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Jan and Carrie Hallford operated the Return To Nature funeral home in the Penrose area of Colorado Springs which recently underwent demolition.
Cover Image Source: YouTube | NBC News
Cover Image Source: YouTube | NBC News

In late 2023, a married couple in their 40s were arrested when 190 bodies were found decaying in their funeral home in Colorado. These corpses were infested by flies and maggots, prompting authorities to charge 44-year-old Jon Hallford and his 47-year-old wife Carrie Hallford with storing the bodies in that condition. Months after their arrest, the duo now face new charges of fraud for spending almost $900,000 worth of COVID relief funds on personal expenses, as per the reports of the United States Attorney's Office for the District of Colorado.

Representative Image Source: Pexels | Pavel Danilyuk
Representative Image Source: Pexels | Pavel Danilyuk

Both Jon and Carrie individually face 13 counts of wire transfer fraud and 2 counts of conspiracy to commit wire fraud in connection with their scheme. They were owners of Return to Nature Funeral Home which was located in Penrose, Colorado, and allegedly spent $882,300 of the pandemic relief funds on purchases such as a vehicle, lavish vacations, entertainment, dining out, tuition for a minor child, cryptocurrency, cosmetic medical procedures, jewelry and merchandise from Amazon, as reported by PEOPLE.

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“From March 30, 2020, through on or about October 20, 2021, the Hallfords worked together to prepare and submit loan documentation to the SBA which contained materially false representations,” the indictment alleged, adding that the couple allegedly falsified their statements while submitting the application process of the loan, claiming that "they were not engaged in any illegal activity" and "neither of them was more than 60 days delinquent on child support obligations."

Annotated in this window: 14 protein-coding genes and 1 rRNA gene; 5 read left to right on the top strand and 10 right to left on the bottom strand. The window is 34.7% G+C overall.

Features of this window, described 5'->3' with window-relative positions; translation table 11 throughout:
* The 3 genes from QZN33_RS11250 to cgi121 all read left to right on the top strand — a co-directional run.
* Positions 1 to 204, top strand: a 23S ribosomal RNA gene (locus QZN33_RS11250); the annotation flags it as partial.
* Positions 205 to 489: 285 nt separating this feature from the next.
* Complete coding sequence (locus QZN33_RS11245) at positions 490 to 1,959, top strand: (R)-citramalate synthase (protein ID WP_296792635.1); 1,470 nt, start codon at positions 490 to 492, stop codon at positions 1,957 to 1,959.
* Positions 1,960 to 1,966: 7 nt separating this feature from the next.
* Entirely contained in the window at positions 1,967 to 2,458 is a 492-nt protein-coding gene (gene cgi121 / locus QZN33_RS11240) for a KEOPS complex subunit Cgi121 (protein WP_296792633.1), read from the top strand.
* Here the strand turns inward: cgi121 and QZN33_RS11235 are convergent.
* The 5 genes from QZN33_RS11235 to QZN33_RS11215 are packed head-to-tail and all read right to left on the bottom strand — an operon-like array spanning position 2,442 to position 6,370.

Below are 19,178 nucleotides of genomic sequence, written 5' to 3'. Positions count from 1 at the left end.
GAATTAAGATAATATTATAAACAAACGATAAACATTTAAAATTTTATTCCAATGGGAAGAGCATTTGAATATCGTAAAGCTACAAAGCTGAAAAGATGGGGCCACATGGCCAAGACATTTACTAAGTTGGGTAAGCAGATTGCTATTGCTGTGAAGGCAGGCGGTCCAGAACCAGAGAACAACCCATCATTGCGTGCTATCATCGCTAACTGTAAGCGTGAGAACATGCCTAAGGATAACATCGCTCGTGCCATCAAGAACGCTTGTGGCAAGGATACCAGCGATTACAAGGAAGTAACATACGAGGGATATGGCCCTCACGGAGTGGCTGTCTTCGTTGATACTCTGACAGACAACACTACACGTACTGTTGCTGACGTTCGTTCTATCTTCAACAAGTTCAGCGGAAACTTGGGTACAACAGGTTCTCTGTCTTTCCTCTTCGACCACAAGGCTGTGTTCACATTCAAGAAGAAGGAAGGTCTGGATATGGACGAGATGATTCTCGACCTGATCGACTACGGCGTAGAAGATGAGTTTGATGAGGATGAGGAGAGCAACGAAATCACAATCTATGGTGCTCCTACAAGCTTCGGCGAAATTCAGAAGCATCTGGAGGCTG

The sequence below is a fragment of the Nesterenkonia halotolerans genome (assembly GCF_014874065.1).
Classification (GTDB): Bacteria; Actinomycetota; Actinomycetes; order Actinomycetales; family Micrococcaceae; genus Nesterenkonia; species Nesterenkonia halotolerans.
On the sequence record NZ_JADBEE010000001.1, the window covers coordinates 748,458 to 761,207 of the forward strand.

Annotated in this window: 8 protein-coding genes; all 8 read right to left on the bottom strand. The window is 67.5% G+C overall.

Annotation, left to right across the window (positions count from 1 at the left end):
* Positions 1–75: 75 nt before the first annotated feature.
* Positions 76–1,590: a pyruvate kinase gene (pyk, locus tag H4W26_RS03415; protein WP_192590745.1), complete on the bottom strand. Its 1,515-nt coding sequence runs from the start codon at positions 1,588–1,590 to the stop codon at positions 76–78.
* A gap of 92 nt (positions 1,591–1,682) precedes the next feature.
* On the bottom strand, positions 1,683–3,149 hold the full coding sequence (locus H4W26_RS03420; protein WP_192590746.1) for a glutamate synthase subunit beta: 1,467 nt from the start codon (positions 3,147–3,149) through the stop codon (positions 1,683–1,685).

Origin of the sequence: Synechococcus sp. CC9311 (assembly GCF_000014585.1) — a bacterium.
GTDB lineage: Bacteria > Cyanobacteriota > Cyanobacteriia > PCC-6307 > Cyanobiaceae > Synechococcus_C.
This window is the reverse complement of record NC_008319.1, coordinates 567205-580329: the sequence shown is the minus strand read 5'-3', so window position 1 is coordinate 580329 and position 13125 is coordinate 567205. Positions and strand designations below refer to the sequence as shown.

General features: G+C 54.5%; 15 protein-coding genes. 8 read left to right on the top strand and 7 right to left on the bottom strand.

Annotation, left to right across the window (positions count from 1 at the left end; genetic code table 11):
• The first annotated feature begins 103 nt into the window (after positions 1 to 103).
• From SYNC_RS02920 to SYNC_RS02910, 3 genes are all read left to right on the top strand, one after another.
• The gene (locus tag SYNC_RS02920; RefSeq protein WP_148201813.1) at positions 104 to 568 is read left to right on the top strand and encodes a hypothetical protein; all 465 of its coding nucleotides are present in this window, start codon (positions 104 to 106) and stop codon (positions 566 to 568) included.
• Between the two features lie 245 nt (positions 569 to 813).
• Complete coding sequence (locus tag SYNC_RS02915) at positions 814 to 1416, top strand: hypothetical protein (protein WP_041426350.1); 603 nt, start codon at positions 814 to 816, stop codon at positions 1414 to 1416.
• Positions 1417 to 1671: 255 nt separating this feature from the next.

Image Source: United States Environmental State Protection Agency's
Image Source: United States Environmental State Protection Agency

According to The Guardian, prosecutors also discovered text messages exchanged between the funeral home owners that revealed their fear of mishandling the dead bodies piling up as well as financial pressure. One of them suggested destroying the corpses by "digging a big hole and treating them with lye or setting them on fire."

"23 of the bodies had death dates from 2019 and 61 were from 2020," FBI agent Andrew Cohen told the outlet. "The remaining bodies included adults, infants, and fetuses. They were being stored at room temperature in a neglected building in the small Rocky Mountain town of Penrose."

Image Source: United States Environmental State Protection Agency's
Image Source: United States Environmental State Protection Agency

Cohen added during a hearing for one of the accused that the storage containing the bodies "looked like something you’d like to forget but  you can’t." The FBI agent mentioned that several other bodies found in the mishandled heap were not identified. The United States Environmental State Protection Agency's contractors started the demolition of the Return to Nature Funeral Home on April 16, 2024. 


"The Hallfords concealed the gruesome collection of bodies by preventing outsiders from entering their building, covering the windows and doors of the building to limit others from viewing inside, and providing false statements to others regarding the foul odor emanating from the building and the true nature of the activity occurring inside,” the federal indictment said, as per reports from CNN. "The Hallfords each face up to 20 years in prison and up to $250,000 in fines if convicted in the federal case."


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